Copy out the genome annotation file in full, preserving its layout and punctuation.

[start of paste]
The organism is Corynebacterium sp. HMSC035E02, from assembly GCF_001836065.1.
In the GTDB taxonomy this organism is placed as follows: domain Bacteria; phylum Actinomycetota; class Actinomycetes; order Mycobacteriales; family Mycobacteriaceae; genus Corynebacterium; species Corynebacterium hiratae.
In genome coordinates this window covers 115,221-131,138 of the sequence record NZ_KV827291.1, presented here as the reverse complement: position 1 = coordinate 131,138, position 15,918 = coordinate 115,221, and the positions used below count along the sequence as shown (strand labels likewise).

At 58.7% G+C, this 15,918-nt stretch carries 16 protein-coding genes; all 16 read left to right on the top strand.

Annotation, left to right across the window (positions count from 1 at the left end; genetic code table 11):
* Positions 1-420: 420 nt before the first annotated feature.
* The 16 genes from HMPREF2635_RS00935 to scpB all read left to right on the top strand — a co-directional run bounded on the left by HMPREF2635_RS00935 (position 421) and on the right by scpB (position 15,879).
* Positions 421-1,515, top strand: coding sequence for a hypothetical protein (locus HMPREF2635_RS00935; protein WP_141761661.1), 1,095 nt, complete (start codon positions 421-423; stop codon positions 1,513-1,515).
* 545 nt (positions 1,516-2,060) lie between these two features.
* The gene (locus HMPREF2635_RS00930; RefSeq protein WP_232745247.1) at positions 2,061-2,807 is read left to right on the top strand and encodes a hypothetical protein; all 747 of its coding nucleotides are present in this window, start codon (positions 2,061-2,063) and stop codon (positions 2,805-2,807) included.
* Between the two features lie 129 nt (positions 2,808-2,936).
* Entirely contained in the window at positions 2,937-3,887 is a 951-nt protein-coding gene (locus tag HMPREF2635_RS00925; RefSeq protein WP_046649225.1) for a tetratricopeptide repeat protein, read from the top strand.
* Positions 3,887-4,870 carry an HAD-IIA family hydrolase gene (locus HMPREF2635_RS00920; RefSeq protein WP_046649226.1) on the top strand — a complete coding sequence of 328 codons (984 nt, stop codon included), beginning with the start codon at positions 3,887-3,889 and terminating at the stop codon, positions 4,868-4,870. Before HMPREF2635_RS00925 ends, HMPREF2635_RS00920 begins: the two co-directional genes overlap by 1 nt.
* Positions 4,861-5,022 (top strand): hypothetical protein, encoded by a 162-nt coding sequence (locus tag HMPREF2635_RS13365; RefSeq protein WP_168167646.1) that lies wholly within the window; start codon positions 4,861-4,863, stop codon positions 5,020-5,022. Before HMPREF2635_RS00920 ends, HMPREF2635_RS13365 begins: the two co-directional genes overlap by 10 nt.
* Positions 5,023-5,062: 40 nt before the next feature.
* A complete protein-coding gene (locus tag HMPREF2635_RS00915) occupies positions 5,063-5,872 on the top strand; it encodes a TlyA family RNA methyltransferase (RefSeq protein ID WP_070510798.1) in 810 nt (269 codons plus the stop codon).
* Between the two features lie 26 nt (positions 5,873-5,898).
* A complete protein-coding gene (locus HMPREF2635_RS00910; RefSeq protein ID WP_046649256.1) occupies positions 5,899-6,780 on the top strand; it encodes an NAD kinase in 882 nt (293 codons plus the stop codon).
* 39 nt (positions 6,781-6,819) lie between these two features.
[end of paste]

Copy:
The organism is Corynebacterium sp. HMSC035E02, from assembly GCF_001836065.1.
In the GTDB taxonomy this organism is placed as follows: domain Bacteria; phylum Actinomycetota; class Actinomycetes; order Mycobacteriales; family Mycobacteriaceae; genus Corynebacterium; species Corynebacterium hiratae.
In genome coordinates this window covers 115,221-131,138 of the sequence record NZ_KV827291.1, presented here as the reverse complement: position 1 = coordinate 131,138, position 15,918 = coordinate 115,221, and the positions used below count along the sequence as shown (strand labels likewise).

At 58.7% G+C, this 15,918-nt stretch carries 16 protein-coding genes; all 16 read left to right on the top strand.

Annotation, left to right across the window (positions count from 1 at the left end; genetic code table 11):
* Positions 1-420: 420 nt before the first annotated feature.
* The 16 genes from HMPREF2635_RS00935 to scpB all read left to right on the top strand — a co-directional run bounded on the left by HMPREF2635_RS00935 (position 421) and on the right by scpB (position 15,879).
* Positions 421-1,515, top strand: coding sequence for a hypothetical protein (locus HMPREF2635_RS00935; protein WP_141761661.1), 1,095 nt, complete (start codon positions 421-423; stop codon positions 1,513-1,515).
* 545 nt (positions 1,516-2,060) lie between these two features.
* The gene (locus HMPREF2635_RS00930; RefSeq protein WP_232745247.1) at positions 2,061-2,807 is read left to right on the top strand and encodes a hypothetical protein; all 747 of its coding nucleotides are present in this window, start codon (positions 2,061-2,063) and stop codon (positions 2,805-2,807) included.
* Between the two features lie 129 nt (positions 2,808-2,936).
* Entirely contained in the window at positions 2,937-3,887 is a 951-nt protein-coding gene (locus tag HMPREF2635_RS00925; RefSeq protein WP_046649225.1) for a tetratricopeptide repeat protein, read from the top strand.
* Positions 3,887-4,870 carry an HAD-IIA family hydrolase gene (locus HMPREF2635_RS00920; RefSeq protein WP_046649226.1) on the top strand — a complete coding sequence of 328 codons (984 nt, stop codon included), beginning with the start codon at positions 3,887-3,889 and terminating at the stop codon, positions 4,868-4,870. Before HMPREF2635_RS00925 ends, HMPREF2635_RS00920 begins: the two co-directional genes overlap by 1 nt.
* Positions 4,861-5,022 (top strand): hypothetical protein, encoded by a 162-nt coding sequence (locus tag HMPREF2635_RS13365; RefSeq protein WP_168167646.1) that lies wholly within the window; start codon positions 4,861-4,863, stop codon positions 5,020-5,022. Before HMPREF2635_RS00920 ends, HMPREF2635_RS13365 begins: the two co-directional genes overlap by 10 nt.
* Positions 5,023-5,062: 40 nt before the next feature.
* A complete protein-coding gene (locus tag HMPREF2635_RS00915) occupies positions 5,063-5,872 on the top strand; it encodes a TlyA family RNA methyltransferase (RefSeq protein ID WP_070510798.1) in 810 nt (269 codons plus the stop codon).
* Between the two features lie 26 nt (positions 5,873-5,898).
* A complete protein-coding gene (locus HMPREF2635_RS00910; RefSeq protein ID WP_046649256.1) occupies positions 5,899-6,780 on the top strand; it encodes an NAD kinase in 882 nt (293 codons plus the stop codon).
* 39 nt (positions 6,781-6,819) lie between these two features.